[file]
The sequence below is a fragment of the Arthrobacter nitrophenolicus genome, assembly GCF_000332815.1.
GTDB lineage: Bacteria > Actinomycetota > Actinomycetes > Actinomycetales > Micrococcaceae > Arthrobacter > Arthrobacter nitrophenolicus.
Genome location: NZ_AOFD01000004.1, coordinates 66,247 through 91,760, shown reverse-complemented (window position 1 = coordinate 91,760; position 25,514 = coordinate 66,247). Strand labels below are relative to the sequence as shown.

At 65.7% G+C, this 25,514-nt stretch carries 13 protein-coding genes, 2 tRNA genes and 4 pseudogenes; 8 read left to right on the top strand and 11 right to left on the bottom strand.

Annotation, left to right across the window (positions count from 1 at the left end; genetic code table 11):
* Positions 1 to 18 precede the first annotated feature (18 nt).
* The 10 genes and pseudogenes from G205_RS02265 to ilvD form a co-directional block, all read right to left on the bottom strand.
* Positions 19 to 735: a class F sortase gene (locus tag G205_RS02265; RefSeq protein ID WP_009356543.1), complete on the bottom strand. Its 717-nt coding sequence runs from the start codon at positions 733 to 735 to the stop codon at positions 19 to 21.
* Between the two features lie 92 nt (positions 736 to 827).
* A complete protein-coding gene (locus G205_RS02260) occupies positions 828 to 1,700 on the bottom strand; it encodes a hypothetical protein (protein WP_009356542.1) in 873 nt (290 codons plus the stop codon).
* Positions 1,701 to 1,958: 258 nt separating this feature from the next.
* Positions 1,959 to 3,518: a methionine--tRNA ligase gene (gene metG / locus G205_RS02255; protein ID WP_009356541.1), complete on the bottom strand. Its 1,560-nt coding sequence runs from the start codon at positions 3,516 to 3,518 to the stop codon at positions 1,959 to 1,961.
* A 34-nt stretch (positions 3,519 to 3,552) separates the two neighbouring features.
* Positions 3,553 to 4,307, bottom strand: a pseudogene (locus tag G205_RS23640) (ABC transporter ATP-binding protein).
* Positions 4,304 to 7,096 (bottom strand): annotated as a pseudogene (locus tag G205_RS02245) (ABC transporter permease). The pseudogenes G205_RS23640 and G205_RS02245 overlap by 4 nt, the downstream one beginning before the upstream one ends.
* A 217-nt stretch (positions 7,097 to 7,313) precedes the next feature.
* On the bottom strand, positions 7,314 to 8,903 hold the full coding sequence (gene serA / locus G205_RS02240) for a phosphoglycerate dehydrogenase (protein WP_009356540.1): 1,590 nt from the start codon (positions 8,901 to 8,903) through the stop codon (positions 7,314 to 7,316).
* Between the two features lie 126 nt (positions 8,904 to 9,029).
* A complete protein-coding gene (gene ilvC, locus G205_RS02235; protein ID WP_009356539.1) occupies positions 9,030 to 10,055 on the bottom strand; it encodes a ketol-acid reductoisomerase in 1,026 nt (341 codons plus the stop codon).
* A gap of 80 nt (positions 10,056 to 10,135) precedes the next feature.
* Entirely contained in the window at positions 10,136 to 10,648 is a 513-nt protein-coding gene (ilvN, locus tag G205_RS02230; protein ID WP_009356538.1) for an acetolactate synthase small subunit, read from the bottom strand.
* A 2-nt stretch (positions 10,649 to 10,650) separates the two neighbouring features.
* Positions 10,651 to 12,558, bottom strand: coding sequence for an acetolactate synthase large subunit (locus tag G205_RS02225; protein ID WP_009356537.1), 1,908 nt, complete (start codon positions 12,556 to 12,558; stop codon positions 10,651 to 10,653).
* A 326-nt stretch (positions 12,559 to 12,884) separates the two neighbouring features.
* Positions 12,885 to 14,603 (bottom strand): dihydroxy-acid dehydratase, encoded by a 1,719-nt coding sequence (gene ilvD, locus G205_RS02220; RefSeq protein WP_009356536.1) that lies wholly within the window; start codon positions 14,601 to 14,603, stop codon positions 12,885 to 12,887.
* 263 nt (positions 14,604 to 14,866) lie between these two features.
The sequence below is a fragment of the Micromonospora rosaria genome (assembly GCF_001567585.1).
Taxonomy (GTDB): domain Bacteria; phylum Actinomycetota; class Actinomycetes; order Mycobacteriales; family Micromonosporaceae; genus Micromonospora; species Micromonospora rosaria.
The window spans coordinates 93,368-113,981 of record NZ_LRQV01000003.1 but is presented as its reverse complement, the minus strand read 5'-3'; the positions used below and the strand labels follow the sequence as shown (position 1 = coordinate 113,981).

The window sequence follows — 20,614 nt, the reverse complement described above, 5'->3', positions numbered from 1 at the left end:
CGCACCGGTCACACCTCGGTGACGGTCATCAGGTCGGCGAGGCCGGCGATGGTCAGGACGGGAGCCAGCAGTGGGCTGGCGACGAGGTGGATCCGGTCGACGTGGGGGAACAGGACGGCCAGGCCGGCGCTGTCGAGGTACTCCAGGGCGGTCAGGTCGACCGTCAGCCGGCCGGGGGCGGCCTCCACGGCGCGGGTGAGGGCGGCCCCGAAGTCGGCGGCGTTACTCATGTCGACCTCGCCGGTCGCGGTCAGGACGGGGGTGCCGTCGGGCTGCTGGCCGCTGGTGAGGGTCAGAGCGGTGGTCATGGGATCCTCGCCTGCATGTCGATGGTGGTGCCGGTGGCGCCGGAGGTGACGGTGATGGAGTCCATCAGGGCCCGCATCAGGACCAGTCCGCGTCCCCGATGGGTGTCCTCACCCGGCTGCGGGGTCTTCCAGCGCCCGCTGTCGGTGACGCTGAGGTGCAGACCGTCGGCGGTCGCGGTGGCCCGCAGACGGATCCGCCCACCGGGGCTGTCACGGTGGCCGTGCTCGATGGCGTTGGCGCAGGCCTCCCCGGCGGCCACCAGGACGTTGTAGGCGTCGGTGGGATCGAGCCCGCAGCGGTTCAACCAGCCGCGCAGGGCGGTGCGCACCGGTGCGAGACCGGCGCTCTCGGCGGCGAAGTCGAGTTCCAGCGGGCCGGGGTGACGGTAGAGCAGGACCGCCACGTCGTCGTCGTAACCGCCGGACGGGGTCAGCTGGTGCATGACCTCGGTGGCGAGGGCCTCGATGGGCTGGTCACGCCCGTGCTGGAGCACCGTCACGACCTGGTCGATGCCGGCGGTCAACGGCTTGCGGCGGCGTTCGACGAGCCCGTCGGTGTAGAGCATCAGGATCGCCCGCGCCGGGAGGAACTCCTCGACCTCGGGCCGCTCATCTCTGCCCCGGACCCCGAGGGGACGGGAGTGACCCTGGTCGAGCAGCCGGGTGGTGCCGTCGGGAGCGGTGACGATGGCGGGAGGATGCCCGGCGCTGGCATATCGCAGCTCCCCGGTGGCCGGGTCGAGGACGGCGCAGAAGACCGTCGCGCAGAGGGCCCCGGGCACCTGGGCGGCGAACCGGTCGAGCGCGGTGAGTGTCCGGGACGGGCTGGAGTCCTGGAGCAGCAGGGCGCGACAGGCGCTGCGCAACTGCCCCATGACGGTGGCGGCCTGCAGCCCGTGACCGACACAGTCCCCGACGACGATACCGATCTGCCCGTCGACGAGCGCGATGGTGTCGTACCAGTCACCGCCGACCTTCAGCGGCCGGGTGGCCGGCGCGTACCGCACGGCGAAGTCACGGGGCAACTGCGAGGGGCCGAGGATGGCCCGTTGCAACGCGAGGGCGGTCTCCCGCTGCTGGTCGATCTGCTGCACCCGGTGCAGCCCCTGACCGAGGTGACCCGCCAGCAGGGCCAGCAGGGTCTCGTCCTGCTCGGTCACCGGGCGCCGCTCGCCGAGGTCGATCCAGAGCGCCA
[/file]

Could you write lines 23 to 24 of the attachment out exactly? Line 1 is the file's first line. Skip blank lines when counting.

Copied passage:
* Positions 10,651 to 12,558, bottom strand: coding sequence for an acetolactate synthase large subunit (locus tag G205_RS02225; protein ID WP_009356537.1), 1,908 nt, complete (start codon positions 12,556 to 12,558; stop codon positions 10,651 to 10,653).
* A 326-nt stretch (positions 12,559 to 12,884) separates the two neighbouring features.